Multifunctional Scaffolds and Synergistic Strategies in Tissue Engineering and Regenerative Medicine
MetadataShow full item record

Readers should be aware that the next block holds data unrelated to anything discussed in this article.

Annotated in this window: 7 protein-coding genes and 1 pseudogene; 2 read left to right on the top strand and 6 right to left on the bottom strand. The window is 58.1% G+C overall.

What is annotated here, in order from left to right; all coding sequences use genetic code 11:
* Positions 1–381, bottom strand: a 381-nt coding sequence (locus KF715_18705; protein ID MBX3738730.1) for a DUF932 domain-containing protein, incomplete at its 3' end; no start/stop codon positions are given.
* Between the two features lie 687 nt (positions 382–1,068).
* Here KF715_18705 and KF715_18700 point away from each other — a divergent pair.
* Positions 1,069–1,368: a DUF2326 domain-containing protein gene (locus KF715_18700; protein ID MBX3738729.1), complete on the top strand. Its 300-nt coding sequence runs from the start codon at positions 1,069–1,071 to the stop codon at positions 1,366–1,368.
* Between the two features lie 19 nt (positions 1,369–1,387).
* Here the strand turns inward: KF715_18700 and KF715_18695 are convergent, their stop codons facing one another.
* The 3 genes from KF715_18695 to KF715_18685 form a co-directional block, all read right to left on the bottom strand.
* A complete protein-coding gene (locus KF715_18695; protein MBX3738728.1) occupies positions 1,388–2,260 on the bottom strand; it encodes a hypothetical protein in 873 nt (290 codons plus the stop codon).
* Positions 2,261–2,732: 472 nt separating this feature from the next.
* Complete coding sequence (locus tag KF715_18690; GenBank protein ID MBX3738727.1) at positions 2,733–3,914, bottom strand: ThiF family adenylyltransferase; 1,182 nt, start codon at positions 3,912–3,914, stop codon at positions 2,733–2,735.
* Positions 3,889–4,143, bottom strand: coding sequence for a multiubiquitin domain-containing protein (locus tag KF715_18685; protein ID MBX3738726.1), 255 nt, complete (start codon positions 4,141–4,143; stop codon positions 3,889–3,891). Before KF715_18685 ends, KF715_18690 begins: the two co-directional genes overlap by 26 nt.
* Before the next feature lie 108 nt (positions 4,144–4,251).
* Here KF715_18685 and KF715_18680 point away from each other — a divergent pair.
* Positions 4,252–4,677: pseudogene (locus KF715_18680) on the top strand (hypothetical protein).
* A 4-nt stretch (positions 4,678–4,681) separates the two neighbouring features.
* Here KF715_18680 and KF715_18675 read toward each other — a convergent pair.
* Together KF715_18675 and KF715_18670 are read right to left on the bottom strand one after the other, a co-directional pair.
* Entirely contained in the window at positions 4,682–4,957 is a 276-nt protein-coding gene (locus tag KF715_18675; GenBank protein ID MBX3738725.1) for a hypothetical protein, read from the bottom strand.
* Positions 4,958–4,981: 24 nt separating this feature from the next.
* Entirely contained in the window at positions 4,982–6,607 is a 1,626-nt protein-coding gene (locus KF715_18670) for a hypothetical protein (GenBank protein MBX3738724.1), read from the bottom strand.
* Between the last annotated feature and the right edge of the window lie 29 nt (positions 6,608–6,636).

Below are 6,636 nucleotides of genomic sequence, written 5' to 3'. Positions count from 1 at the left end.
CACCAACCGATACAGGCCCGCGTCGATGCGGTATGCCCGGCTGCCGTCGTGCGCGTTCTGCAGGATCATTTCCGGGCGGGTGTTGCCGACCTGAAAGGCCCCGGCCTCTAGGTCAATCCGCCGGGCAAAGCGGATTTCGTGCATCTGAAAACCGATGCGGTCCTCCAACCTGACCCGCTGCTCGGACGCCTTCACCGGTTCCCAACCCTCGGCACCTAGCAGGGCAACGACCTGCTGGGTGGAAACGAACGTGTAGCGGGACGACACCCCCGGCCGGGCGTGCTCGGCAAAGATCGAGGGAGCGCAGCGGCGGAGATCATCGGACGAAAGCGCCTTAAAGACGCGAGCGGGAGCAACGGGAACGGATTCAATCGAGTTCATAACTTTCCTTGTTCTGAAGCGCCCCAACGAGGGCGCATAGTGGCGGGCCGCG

The increasing demand for organ replacements in a growing world with an aging population as well as the loss of tissues and organs due to congenital defects, trauma and diseases has resulted in rapidly evolving new approaches for tissue engineering and regenerative medicine (TERM). The extracellular matrix (ECM) is a crucial component in tissues and organs that surrounds and acts as a physical environment for cells. Thus, ECM has become a model guide for the design and fabrication of scaffolds and biomaterials in TERM. However, the fabrication of a tissue/organ replacement or its regeneration is a very complex process and often requires the combination of several strategies such as the development of scaffolds with multiple functionalities and the simultaneous delivery of growth factors, biochemical signals, cells, genes, immunomodulatory agents, and external stimuli. Although the development of multifunctional scaffolds and biomaterials is one of the most studied approaches for TERM, all these strategies can be combined among them to develop novel synergistic approaches for tissue regeneration. In this review we discuss recent advances in which multifunctional scaffolds alone or combined with other strategies have been employed for TERM purposes.